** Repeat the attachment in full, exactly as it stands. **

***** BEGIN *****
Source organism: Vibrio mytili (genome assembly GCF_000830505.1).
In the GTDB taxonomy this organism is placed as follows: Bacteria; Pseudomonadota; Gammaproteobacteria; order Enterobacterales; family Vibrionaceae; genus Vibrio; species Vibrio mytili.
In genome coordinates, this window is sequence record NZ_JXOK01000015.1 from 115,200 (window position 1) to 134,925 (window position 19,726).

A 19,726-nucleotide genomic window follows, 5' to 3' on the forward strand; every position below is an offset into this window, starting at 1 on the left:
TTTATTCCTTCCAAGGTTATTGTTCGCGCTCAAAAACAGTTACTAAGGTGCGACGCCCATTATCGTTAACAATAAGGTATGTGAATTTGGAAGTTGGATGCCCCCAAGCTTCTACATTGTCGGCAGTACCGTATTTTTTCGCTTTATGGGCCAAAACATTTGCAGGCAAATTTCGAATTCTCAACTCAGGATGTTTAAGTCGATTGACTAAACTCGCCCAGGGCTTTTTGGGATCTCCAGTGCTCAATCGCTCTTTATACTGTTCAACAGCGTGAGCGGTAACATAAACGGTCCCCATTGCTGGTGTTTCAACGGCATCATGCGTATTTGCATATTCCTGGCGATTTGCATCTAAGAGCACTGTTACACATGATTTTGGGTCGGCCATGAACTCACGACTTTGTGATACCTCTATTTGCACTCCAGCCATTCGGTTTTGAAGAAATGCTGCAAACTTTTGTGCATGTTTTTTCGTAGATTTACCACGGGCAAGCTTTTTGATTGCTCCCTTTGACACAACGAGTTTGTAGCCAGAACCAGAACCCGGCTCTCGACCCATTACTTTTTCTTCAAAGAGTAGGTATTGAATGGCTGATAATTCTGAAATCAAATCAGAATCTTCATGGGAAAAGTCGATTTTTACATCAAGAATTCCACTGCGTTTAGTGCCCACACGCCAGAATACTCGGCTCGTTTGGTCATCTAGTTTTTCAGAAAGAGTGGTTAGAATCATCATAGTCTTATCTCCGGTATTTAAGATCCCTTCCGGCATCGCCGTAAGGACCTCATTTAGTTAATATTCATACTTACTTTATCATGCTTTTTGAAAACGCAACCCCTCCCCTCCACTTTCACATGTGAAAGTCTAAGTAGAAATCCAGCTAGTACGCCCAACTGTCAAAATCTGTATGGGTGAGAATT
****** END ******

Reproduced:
Source organism: Vibrio mytili (genome assembly GCF_000830505.1).
In the GTDB taxonomy this organism is placed as follows: Bacteria; Pseudomonadota; Gammaproteobacteria; order Enterobacterales; family Vibrionaceae; genus Vibrio; species Vibrio mytili.
In genome coordinates, this window is sequence record NZ_JXOK01000015.1 from 115,200 (window position 1) to 134,925 (window position 19,726).

A 19,726-nucleotide genomic window follows, 5' to 3' on the forward strand; every position below is an offset into this window, starting at 1 on the left:
TTTATTCCTTCCAAGGTTATTGTTCGCGCTCAAAAACAGTTACTAAGGTGCGACGCCCATTATCGTTAACAATAAGGTATGTGAATTTGGAAGTTGGATGCCCCCAAGCTTCTACATTGTCGGCAGTACCGTATTTTTTCGCTTTATGGGCCAAAACATTTGCAGGCAAATTTCGAATTCTCAACTCAGGATGTTTAAGTCGATTGACTAAACTCGCCCAGGGCTTTTTGGGATCTCCAGTGCTCAATCGCTCTTTATACTGTTCAACAGCGTGAGCGGTAACATAAACGGTCCCCATTGCTGGTGTTTCAACGGCATCATGCGTATTTGCATATTCCTGGCGATTTGCATCTAAGAGCACTGTTACACATGATTTTGGGTCGGCCATGAACTCACGACTTTGTGATACCTCTATTTGCACTCCAGCCATTCGGTTTTGAAGAAATGCTGCAAACTTTTGTGCATGTTTTTTCGTAGATTTACCACGGGCAAGCTTTTTGATTGCTCCCTTTGACACAACGAGTTTGTAGCCAGAACCAGAACCCGGCTCTCGACCCATTACTTTTTCTTCAAAGAGTAGGTATTGAATGGCTGATAATTCTGAAATCAAATCAGAATCTTCATGGGAAAAGTCGATTTTTACATCAAGAATTCCACTGCGTTTAGTGCCCACACGCCAGAATACTCGGCTCGTTTGGTCATCTAGTTTTTCAGAAAGAGTGGTTAGAATCATCATAGTCTTATCTCCGGTATTTAAGATCCCTTCCGGCATCGCCGTAAGGACCTCATTTAGTTAATATTCATACTTACTTTATCATGCTTTTTGAAAACGCAACCCCTCCCCTCCACTTTCACATGTGAAAGTCTAAGTAGAAATCCAGCTAGTACGCCCAACTGTCAAAATCTGTATGGGTGAGAATT